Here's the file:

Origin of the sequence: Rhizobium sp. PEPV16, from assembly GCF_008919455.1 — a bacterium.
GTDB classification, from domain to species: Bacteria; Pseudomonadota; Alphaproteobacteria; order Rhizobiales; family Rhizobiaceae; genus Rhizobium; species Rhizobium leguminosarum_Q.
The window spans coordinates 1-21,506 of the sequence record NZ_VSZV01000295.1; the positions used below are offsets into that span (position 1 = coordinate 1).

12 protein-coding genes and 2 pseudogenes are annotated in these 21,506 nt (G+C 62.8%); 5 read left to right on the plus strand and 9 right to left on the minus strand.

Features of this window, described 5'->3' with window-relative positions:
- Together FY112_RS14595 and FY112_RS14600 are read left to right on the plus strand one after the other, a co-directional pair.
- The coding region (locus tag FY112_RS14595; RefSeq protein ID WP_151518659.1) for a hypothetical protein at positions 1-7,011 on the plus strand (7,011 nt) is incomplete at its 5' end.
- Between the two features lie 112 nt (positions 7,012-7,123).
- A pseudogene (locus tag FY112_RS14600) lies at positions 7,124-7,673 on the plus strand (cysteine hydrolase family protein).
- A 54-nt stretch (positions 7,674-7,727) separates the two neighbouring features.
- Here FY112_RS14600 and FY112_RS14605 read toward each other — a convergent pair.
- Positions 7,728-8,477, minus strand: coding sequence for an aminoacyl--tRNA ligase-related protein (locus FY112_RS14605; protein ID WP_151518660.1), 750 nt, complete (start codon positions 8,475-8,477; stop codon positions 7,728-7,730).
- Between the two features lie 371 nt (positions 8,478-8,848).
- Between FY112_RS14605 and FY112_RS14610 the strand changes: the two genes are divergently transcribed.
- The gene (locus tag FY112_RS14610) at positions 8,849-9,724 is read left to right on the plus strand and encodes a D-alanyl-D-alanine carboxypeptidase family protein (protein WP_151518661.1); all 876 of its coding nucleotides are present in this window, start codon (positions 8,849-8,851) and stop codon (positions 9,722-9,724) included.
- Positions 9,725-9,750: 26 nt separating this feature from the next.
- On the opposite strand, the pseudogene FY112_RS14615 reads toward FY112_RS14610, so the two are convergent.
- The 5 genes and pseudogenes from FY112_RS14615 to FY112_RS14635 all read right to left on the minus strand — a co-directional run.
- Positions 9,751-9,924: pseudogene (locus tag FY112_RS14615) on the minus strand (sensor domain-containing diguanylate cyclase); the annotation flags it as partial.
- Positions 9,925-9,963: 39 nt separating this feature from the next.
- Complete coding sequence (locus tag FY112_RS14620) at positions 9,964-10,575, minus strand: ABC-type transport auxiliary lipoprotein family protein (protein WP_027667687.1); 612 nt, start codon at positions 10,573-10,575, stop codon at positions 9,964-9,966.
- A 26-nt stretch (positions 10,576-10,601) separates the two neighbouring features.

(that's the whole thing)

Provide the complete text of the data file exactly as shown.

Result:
Origin of the sequence: Rhizobium sp. PEPV16, from assembly GCF_008919455.1 — a bacterium.
GTDB classification, from domain to species: Bacteria; Pseudomonadota; Alphaproteobacteria; order Rhizobiales; family Rhizobiaceae; genus Rhizobium; species Rhizobium leguminosarum_Q.
The window spans coordinates 1-21,506 of the sequence record NZ_VSZV01000295.1; the positions used below are offsets into that span (position 1 = coordinate 1).

12 protein-coding genes and 2 pseudogenes are annotated in these 21,506 nt (G+C 62.8%); 5 read left to right on the plus strand and 9 right to left on the minus strand.

Features of this window, described 5'->3' with window-relative positions:
- Together FY112_RS14595 and FY112_RS14600 are read left to right on the plus strand one after the other, a co-directional pair.
- The coding region (locus tag FY112_RS14595; RefSeq protein ID WP_151518659.1) for a hypothetical protein at positions 1-7,011 on the plus strand (7,011 nt) is incomplete at its 5' end.
- Between the two features lie 112 nt (positions 7,012-7,123).
- A pseudogene (locus tag FY112_RS14600) lies at positions 7,124-7,673 on the plus strand (cysteine hydrolase family protein).
- A 54-nt stretch (positions 7,674-7,727) separates the two neighbouring features.
- Here FY112_RS14600 and FY112_RS14605 read toward each other — a convergent pair.
- Positions 7,728-8,477, minus strand: coding sequence for an aminoacyl--tRNA ligase-related protein (locus FY112_RS14605; protein ID WP_151518660.1), 750 nt, complete (start codon positions 8,475-8,477; stop codon positions 7,728-7,730).
- Between the two features lie 371 nt (positions 8,478-8,848).
- Between FY112_RS14605 and FY112_RS14610 the strand changes: the two genes are divergently transcribed.
- The gene (locus tag FY112_RS14610) at positions 8,849-9,724 is read left to right on the plus strand and encodes a D-alanyl-D-alanine carboxypeptidase family protein (protein WP_151518661.1); all 876 of its coding nucleotides are present in this window, start codon (positions 8,849-8,851) and stop codon (positions 9,722-9,724) included.
- Positions 9,725-9,750: 26 nt separating this feature from the next.
- On the opposite strand, the pseudogene FY112_RS14615 reads toward FY112_RS14610, so the two are convergent.
- The 5 genes and pseudogenes from FY112_RS14615 to FY112_RS14635 all read right to left on the minus strand — a co-directional run.
- Positions 9,751-9,924: pseudogene (locus tag FY112_RS14615) on the minus strand (sensor domain-containing diguanylate cyclase); the annotation flags it as partial.
- Positions 9,925-9,963: 39 nt separating this feature from the next.
- Complete coding sequence (locus tag FY112_RS14620) at positions 9,964-10,575, minus strand: ABC-type transport auxiliary lipoprotein family protein (protein WP_027667687.1); 612 nt, start codon at positions 10,573-10,575, stop codon at positions 9,964-9,966.
- A 26-nt stretch (positions 10,576-10,601) separates the two neighbouring features.